On the pain of being driven out of one’s own land

Progressive British Journalist Robert Fisk wrote an impressive article concerning one aspect of the conflicts between Israel and Palestine which is currently seldom mentioned.

I’m reproducing his article because I find it greatly interesting. This shouldn’t, though, be viewed as my endorsement of everything he had to say.

The true Gaza back-story that the Israelis aren’t telling this week

 

 

OK, so by this afternoon, the exchange rate of death in two days was 40-0 in favour of Israel. But now for the Gaza story you won’t be hearing from anyone else in the next few hours.

It’s about land. The Israelis of Sederot are coming under rocket fire from the Palestinians of Gaza and now the Palestinians are getting their comeuppance. Sure. But wait, how come all those Palestinians – all 1.5 million – are crammed into Gaza in the first place? Well, their families once lived, didn’t they, in what is now called Israel? And got chucked out – or fled for their lives – when the Israeli state was created.

And – a drawing in of breath is now perhaps required – the people who lived in Sederot in early 1948 were not Israelis, but Palestinian Arabs. Their village was called Huj. Nor were they enemies of Israel. Two years earlier, these same Arabs had actually hidden Jewish Haganah fighters from the British Army. But when the Israeli army turned up at Huj on 31 May 1948, they expelled all the Arab villagers – to the Gaza Strip! Refugees, they became. David Ben Gurion (Israel’s first Prime Minister) called it an “unjust and unjustified action”. Too bad. The Palestinians of Huj were never allowed back.

And today, well over 6,000 descendants of the Palestinians from Huj – now Sederot – live in the squalor of Gaza, among the “terrorists” Israel is claiming to destroy and who are shooting at what was Huj. Interesting story.

And same again for Israel’s right to self-defence. We heard it again today. What if the people of London were being rocketed like the people of Israel? Wouldn’t they strike back? Well yes, but we Brits don’t have more than a million former inhabitants of the UK cooped up in refugee camps over a few square miles around Hastings.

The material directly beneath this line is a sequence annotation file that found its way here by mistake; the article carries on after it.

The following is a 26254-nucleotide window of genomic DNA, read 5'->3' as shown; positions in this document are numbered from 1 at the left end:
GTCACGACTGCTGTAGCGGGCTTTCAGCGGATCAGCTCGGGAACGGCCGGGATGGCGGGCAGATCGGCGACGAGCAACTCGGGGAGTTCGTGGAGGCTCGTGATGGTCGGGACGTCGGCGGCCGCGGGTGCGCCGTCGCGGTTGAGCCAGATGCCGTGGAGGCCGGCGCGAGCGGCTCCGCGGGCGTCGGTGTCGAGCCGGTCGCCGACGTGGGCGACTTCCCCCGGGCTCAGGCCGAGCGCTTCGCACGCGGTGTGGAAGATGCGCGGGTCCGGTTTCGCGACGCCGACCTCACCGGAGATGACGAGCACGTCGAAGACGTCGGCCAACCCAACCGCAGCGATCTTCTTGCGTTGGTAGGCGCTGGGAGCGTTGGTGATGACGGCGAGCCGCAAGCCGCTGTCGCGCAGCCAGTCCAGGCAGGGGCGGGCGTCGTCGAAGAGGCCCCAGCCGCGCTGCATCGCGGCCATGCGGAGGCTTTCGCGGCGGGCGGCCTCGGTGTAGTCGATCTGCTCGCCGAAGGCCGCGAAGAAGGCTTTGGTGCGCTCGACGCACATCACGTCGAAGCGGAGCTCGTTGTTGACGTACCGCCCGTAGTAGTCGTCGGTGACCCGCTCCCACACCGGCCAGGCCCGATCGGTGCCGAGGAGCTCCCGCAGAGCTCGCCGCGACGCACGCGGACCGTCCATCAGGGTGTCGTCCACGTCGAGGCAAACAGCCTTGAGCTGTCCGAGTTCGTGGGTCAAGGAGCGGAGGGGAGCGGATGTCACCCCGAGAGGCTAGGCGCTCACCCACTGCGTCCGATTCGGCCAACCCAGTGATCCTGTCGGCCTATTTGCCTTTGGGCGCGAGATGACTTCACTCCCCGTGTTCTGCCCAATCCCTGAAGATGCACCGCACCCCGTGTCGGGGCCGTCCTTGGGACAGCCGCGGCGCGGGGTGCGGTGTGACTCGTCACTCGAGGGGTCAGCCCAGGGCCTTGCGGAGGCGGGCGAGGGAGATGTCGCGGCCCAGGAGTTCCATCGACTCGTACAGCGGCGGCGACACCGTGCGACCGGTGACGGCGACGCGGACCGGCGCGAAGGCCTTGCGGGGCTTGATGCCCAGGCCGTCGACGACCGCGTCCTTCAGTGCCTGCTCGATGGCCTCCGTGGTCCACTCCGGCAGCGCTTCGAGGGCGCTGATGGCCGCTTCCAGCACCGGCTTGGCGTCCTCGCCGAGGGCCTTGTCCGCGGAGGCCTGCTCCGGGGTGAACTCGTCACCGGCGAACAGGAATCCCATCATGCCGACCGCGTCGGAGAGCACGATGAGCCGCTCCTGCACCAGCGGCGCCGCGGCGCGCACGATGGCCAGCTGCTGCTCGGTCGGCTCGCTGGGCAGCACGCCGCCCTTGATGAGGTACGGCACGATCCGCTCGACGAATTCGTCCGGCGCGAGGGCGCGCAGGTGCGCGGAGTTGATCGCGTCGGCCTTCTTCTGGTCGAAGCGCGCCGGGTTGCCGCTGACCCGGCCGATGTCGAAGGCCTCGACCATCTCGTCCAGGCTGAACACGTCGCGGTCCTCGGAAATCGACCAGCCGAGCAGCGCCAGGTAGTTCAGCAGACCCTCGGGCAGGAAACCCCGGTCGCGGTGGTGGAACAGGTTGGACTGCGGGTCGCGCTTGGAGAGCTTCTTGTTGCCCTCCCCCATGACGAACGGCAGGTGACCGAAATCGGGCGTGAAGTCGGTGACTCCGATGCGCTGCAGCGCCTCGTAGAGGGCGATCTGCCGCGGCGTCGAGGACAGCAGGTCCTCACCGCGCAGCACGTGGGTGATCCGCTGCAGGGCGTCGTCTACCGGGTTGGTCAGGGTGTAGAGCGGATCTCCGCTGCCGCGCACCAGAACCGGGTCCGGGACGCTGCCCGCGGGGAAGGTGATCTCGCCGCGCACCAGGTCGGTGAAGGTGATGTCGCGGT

The last time this specious argument was used was in 2008, when Israel invaded Gaza and killed at least 1,100 Palestinians (exchange rate: 1,100 to 13). What if Dublin was under rocket attack, the Israeli ambassador asked then? But the UK town of Crossmaglen in Northern Ireland was under rocket attack from the Irish Republic in the 1970s – yet the RAF didn’t bomb Dublin in retaliation, killing Irish women and children. In Canada in 2008, Israel’s supporters were making the same fraudulent point. What if the people of Vancouver or Toronto or Montreal were being rocket-attacked from the suburbs of their own cities? How would they feel? But the Canadians haven’t pushed the original inhabitants of Canadian territory into refugee camps.

And now let’s cross to the West Bank. First of all, Benjamin Netanyahu said he couldn’t talk to Palestinian “President” Mahmoud Abbas because he didn’t also represent Hamas. Then when Abbas formed a unity government, Netanyahu said he couldn’t talk to Abbas because he had unified himself with the “terrorist” Hamas. Now he says he can only talk to him if he breaks with Hamas – even though he won’t then represent Hamas.

Meanwhile, that great leftist Israeli philosopher Uri Avnery – 90 years old and still, thankfully, going strong – has picked up on his country’s latest obsession: the danger that Isis will storm west from its Iraqi/Syrian “caliphate” and arrive on the east bank of the Jordan river.

“And Netanyahu said,” according to Avnery, “if they are not stopped by the permanent Israeli garrison there (on the Jordan river), they will appear at the gates of Tel Aviv.” The truth, of course, is that the Israeli air force would have crushed Isis the moment it dared to cross the Jordanian border from Iraq or Syria.

The importance of this, however, is that if Israel keeps its army on the Jordan (to protect Israel from Isis), a future “Palestine” state will have no borders and will be an enclave within Israel, surrounded on all sides by Israeli-held territory.

“Much like the South African Bantustans,” says Avnery. In other words, no “viable” state of Palestine will ever exist. After all, aren’t Isis just the same as Hamas? Of course not.

Israeli Prime Minister Benjamin Netanyahu (Getty Images) Israeli Prime Minister Benjamin Netanyahu (Getty Images)

But that’s not what we heard from Mark Regev, Netanyahu’s spokesman. No, what he told Al Jazeera was that Hamas was “an extremist terrorist organisation not very different from Isis in Iraq, Hezbollah in Lebanon, Boko Haram…” Tosh. Hezbollah is a Shia militia now fighting to the death inside Syria against the Sunni Muslims of Isis. And Boko Haram – thousands of kilometres from Israel – is not a threat to Tel Aviv.

But you get the point. The Palestinians of Gaza – and please forget, forever, the 6,000 Palestinians whose families come from the land of Sederot – are allied to the tens of thousands of Islamists threatening Maliki of Baghdad, Assad of Damascus or President Goodluck Jonathan in Abuja. Even more to the point, if Isis is heading towards the edge of the West Bank, why is the Israeli government still building colonies there – illegally, and on Arab land – for Israeli civilians?

This is not just about the foul murder of three Israelis in the occupied West Bank or the foul murder of a Palestinian in occupied East Jerusalem. Nor about the arrest of many Hamas militants and politicians in the West Bank. Nor about rockets. As usual, it’s about land.

As I mentioned elsewhere, a cultural genocide has been carried out by the French government in my region and I feel extremely grieved while driving through villages where the Germanic dialect of the past has almost died out.

But I CAN’T really imagine what it is means to know that one’s entire land has been stolen away.